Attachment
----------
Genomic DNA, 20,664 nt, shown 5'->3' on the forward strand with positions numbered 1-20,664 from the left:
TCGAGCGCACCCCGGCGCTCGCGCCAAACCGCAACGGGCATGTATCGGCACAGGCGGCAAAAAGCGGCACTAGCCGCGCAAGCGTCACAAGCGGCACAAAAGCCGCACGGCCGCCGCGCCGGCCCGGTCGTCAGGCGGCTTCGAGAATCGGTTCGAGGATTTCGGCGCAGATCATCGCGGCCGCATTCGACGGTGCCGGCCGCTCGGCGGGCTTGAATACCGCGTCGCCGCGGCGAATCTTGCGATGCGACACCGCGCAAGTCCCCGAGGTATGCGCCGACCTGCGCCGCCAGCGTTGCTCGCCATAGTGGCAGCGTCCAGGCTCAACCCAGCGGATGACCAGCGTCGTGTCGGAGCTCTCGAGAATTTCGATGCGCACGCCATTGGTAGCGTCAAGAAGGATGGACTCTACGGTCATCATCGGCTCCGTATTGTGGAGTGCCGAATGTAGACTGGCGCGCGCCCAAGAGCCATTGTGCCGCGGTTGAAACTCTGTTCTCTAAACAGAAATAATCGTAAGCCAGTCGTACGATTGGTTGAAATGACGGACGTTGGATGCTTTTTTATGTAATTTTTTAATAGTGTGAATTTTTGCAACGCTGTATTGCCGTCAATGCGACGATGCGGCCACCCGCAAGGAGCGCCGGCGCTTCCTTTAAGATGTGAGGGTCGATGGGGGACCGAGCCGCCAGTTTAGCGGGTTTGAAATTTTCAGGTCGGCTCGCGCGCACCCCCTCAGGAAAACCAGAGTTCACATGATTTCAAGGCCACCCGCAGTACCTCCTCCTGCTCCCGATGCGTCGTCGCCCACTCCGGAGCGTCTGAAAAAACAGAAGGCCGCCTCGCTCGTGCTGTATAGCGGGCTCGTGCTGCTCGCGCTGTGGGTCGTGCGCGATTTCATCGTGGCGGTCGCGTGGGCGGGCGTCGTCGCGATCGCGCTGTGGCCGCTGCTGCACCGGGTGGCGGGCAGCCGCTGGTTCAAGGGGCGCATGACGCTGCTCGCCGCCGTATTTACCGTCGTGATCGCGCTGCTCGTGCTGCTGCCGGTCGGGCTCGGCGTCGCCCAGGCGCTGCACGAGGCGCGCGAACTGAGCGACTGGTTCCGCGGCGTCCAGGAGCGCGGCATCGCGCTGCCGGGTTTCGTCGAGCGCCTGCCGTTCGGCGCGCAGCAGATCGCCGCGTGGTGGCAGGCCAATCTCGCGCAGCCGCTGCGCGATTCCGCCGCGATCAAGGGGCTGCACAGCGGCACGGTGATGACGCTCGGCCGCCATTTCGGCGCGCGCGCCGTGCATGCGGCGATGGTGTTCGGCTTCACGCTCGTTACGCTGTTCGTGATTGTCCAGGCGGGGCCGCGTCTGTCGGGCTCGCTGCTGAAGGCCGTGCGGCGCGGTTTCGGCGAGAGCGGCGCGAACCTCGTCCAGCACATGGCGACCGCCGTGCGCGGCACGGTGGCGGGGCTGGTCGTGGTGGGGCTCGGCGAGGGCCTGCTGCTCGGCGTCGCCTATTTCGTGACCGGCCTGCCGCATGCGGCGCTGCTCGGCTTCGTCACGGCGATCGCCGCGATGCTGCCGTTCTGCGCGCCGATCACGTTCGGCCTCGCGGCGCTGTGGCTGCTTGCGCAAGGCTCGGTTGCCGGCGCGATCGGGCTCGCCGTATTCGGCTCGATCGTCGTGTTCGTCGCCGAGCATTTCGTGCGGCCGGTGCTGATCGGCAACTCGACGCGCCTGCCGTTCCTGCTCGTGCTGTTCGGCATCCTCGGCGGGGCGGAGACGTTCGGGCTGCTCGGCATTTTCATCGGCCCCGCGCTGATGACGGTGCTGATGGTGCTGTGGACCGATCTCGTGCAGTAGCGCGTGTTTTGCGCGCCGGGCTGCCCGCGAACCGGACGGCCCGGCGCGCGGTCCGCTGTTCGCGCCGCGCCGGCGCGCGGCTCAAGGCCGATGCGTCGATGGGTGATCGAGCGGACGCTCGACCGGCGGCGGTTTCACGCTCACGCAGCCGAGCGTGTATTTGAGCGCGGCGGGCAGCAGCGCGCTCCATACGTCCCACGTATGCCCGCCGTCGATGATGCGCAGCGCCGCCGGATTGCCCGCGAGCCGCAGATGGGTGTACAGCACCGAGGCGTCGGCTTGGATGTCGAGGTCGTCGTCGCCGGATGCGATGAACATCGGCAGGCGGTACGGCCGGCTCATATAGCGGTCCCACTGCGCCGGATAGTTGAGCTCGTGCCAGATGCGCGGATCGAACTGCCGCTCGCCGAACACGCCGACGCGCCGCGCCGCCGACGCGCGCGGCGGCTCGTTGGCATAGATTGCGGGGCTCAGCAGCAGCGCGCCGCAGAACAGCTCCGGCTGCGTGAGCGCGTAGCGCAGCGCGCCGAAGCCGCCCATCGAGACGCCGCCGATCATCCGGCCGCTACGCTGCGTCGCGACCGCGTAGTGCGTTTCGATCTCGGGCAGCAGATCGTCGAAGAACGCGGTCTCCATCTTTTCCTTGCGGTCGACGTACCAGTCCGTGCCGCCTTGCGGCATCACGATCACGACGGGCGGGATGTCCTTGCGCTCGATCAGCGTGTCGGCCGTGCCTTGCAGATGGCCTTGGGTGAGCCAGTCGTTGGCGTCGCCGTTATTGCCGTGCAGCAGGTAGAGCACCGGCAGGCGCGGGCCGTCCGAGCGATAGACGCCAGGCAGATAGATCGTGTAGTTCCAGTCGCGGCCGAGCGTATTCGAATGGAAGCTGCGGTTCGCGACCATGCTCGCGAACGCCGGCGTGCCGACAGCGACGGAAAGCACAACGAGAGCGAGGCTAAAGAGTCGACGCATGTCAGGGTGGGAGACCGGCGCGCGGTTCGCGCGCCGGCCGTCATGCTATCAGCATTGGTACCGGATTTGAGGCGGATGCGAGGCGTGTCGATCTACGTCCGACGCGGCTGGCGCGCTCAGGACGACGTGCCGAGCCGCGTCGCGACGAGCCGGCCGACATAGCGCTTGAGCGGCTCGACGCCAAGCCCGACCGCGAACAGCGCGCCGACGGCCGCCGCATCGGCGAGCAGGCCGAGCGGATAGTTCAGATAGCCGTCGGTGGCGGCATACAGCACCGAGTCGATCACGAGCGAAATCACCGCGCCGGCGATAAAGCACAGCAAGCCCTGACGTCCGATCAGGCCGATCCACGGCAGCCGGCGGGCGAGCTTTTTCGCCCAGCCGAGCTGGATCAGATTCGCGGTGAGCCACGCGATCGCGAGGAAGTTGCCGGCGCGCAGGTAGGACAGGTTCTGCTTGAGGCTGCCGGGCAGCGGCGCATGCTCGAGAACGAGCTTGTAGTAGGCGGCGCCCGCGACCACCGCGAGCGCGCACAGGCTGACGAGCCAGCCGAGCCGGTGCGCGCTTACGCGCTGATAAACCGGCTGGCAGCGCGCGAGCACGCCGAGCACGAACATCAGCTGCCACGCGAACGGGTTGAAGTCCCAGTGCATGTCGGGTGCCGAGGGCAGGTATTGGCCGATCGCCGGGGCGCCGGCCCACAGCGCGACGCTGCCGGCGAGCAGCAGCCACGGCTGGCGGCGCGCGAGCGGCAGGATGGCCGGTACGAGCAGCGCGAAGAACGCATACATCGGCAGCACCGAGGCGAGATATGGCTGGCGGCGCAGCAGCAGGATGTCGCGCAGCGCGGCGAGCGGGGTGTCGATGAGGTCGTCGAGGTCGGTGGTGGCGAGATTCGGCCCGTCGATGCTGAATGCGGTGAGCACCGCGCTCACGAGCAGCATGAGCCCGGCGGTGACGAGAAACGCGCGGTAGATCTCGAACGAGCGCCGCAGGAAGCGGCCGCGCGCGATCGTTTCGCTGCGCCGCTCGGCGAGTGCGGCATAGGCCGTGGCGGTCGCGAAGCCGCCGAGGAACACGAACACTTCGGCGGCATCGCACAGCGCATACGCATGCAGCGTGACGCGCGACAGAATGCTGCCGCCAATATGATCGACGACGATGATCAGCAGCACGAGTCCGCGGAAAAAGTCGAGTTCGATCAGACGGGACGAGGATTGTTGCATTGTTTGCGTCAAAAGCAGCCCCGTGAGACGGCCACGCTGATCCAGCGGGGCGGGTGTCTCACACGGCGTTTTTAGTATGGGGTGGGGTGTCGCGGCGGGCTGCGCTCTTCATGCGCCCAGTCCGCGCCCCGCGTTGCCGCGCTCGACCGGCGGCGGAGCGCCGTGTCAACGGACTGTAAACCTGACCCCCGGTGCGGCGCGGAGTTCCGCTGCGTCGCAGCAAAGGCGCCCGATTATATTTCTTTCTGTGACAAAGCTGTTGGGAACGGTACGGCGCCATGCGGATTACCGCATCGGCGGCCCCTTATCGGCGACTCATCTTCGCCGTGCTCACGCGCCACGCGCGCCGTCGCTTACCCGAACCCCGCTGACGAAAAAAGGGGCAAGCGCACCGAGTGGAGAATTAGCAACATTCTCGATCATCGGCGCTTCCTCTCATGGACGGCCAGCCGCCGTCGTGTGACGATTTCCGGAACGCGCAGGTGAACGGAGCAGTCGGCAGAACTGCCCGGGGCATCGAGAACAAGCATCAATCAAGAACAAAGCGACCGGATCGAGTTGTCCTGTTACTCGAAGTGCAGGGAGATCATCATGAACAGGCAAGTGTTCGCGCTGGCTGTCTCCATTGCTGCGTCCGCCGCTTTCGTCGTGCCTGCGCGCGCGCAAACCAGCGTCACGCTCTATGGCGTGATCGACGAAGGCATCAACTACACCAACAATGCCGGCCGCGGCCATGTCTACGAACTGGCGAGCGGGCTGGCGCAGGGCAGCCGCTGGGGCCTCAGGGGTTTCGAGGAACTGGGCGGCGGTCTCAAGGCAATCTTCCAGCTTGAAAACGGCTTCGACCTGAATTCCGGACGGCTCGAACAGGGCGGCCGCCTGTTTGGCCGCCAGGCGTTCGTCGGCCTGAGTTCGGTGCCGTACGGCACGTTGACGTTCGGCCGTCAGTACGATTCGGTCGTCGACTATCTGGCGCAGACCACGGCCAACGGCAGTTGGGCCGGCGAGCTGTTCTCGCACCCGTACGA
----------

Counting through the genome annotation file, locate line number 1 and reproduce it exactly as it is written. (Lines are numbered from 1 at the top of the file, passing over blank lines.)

Genomic DNA, 20,664 nt, shown 5'->3' on the forward strand with positions numbered 1-20,664 from the left: